SYSTEMD-NOTIFY(1)               systemd-notify               SYSTEMD-NOTIFY(1)

       systemd-notify - Notify service manager about start-up completion and
       other daemon status changes

       systemd-notify [OPTIONS...] [VARIABLE=VALUE...]

       systemd-notify may be called by daemon scripts to notify the init
       system about status changes. It can be used to send arbitrary
       information, encoded in an environment-block-like list of strings. Most
       importantly, it can be used for start-up completion notification.

       This is mostly just a wrapper around sd_notify() and makes this
       functionality available to shell scripts. For details see sd_notify(3).

       The command line may carry a list of environment variables to send as
       part of the status update.

       Note that systemd will refuse reception of status updates from this
       command unless NotifyAccess= is set for the service unit this command
       is called from.

       Note that sd_notify() notifications may be attributed to units
       correctly only if either the sending process is still around at the
       time PID 1 processes the message, or if the sending process is
       explicitly runtime-tracked by the service manager. The latter is the
       case if the service manager originally forked off the process, i.e. on
       all processes that match NotifyAccess=main or NotifyAccess=exec.
       Conversely, if an auxiliary process of the unit sends an sd_notify()
       message and immediately exits, the service manager might not be able to
       properly attribute the message to the unit, and thus will ignore it,
       even if NotifyAccess=all is set for it.

       systemd-notify will first attempt to invoke sd_notify() pretending to
       have the PID of the invoking process. This will only succeed when
       invoked with sufficient privileges. On failure, it will then fall back
       to invoking it under its own PID. This behaviour is useful in order
       that when the tool is invoked from a shell script the shell process --
       and not the systemd-notify process -- appears as sender of the message,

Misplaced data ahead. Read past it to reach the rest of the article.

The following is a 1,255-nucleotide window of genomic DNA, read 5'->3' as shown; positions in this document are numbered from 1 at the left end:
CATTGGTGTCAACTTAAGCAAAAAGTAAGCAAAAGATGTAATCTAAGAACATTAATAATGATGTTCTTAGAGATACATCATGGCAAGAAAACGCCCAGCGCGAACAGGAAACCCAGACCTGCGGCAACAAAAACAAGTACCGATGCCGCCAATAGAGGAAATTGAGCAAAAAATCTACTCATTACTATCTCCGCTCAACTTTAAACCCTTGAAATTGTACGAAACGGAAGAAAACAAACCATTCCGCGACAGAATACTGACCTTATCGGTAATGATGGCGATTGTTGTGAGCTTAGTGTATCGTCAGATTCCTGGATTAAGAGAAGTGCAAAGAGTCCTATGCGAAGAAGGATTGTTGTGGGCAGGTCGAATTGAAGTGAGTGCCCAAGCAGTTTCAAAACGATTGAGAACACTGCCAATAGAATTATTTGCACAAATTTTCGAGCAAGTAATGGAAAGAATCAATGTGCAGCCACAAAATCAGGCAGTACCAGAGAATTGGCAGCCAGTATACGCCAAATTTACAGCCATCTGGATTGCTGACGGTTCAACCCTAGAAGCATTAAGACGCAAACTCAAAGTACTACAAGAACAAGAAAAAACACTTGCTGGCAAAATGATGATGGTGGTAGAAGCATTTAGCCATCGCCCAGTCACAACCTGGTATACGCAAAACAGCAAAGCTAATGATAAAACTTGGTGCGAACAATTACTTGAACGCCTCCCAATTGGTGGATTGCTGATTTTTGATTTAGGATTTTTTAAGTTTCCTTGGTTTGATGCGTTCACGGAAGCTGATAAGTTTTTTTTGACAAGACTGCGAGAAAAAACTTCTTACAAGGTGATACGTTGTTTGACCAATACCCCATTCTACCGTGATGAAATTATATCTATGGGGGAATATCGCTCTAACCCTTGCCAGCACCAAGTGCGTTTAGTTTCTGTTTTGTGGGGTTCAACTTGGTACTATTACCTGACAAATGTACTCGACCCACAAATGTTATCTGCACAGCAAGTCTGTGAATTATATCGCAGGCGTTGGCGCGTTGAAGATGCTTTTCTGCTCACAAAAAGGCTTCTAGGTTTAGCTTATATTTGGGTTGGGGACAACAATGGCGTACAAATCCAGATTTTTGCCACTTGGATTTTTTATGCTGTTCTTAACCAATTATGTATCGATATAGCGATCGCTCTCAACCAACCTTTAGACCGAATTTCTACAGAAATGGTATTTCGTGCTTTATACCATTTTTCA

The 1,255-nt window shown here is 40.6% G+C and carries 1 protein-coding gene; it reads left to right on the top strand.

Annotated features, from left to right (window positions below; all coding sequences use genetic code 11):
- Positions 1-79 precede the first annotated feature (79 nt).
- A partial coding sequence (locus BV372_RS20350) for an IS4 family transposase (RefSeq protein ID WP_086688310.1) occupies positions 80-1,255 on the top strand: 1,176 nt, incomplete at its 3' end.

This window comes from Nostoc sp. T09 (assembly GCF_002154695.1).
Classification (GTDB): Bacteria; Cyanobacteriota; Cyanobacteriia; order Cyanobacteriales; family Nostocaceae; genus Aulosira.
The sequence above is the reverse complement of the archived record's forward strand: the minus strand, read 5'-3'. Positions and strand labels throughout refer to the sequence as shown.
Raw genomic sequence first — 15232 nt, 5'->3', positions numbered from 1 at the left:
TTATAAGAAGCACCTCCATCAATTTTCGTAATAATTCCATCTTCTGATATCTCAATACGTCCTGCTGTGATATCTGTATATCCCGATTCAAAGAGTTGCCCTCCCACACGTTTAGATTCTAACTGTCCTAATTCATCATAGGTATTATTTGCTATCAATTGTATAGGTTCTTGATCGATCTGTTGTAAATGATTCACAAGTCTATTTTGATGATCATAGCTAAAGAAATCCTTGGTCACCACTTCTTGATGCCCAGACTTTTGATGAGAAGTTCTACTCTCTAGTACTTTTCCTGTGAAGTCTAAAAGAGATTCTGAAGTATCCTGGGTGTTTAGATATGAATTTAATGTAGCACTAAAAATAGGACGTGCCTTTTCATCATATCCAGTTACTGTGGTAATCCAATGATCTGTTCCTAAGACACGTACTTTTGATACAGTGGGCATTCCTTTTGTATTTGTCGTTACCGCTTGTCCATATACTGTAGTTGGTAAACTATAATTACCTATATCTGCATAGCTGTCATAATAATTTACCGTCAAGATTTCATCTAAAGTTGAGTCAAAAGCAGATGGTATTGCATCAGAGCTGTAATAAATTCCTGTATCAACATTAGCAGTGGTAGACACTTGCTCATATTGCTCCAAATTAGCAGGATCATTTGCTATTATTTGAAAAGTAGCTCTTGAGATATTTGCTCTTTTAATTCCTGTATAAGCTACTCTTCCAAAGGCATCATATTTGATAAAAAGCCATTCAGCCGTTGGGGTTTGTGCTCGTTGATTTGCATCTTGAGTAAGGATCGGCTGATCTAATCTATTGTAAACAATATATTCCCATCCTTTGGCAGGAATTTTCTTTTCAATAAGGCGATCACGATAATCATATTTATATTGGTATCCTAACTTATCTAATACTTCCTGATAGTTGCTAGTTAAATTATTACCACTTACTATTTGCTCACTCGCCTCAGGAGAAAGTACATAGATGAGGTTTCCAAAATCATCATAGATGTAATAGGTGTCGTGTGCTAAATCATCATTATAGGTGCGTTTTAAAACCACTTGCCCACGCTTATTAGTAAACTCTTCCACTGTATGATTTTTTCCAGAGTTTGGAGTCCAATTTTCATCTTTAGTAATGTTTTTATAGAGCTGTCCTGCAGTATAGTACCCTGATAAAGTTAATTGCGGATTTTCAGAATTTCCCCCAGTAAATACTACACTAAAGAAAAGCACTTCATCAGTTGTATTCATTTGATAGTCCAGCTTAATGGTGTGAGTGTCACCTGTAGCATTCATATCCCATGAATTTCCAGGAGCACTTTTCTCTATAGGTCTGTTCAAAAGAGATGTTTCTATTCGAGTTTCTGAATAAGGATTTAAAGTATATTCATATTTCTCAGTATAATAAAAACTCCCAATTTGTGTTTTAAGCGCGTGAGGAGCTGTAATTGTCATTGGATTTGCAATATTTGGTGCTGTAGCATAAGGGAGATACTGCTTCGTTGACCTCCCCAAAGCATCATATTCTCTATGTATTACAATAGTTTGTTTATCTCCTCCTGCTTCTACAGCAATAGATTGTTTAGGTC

which in turn is helpful if the shell process is the main process of a
       service, due to the limitations of NotifyAccess=all described above.

       The following options are understood:

           Inform the init system about service start-up completion. This is
           equivalent to systemd-notify READY=1. For details about the
           semantics of this option see sd_notify(3).

           Inform the init system about the main PID of the daemon. Takes a
           PID as argument. If the argument is omitted, the PID of the process
           that invoked systemd-notify is used. This is equivalent to
           systemd-notify MAINPID=$PID. For details about the semantics of
           this option see sd_notify(3).

           Set the user ID to send the notification from. Takes a UNIX user
           name or numeric UID. When specified the notification message will
           be sent with the specified UID as sender, in place of the user the
           command was invoked as. This option requires sufficient privileges
           in order to be able manipulate the user identity of the process.

           Send a free-form status string for the daemon to the init systemd.
           This option takes the status string as argument. This is equivalent
           to systemd-notify STATUS=.... For details about the semantics of
           this option see sd_notify(3).

           Returns 0 if the system was booted up with systemd, non-zero
           otherwise. If this option is passed, no message is sent. This
           option is hence unrelated to the other options. For details about
           the semantics of this option, see sd_booted(3). An alternate way to
           check for this state is to call systemctl(1) with the
           is-system-running command. It will return "offline" if the system
           was not booted with systemd.

       -h, --help
           Print a short help text and exit.

           Print a short version string and exit.

       On success, 0 is returned, a non-zero failure code otherwise.

       Example 1. Start-up Notification and Status Updates

       A simple shell daemon that sends start-up notifications after having
       set up its communication channel. During runtime it sends further
       status updates to the init system:


           mkfifo /tmp/waldo
           systemd-notify --ready --status="Waiting for data..."

           while : ; do
                   read a < /tmp/waldo
                   systemd-notify --status="Processing $a"

                   # Do something with $a ...

                   systemd-notify --status="Waiting for data..."

       systemd(1), systemctl(1), systemd.unit(5), sd_notify(3), sd_booted(3)

systemd 237                                                  SYSTEMD-NOTIFY(1)
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